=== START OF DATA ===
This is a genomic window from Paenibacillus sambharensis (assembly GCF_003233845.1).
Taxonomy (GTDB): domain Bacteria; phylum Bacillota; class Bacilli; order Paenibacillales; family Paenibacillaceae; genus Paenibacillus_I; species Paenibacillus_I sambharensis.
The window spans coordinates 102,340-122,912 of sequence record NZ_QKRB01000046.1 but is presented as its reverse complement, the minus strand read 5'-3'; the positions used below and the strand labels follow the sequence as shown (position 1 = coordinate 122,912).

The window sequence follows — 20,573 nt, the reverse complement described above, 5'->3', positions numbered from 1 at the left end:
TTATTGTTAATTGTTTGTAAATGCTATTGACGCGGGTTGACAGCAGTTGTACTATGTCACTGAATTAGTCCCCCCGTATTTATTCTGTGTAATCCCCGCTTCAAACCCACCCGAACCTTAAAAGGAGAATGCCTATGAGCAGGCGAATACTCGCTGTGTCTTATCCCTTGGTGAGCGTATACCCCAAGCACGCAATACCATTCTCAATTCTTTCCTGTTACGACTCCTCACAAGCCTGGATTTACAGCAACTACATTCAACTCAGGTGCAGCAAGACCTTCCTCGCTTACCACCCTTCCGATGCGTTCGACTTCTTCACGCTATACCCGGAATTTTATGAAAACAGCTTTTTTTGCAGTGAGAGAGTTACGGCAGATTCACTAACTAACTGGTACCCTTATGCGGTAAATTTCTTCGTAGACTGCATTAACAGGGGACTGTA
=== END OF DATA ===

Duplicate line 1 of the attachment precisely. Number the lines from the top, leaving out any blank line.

This is a genomic window from Paenibacillus sambharensis (assembly GCF_003233845.1).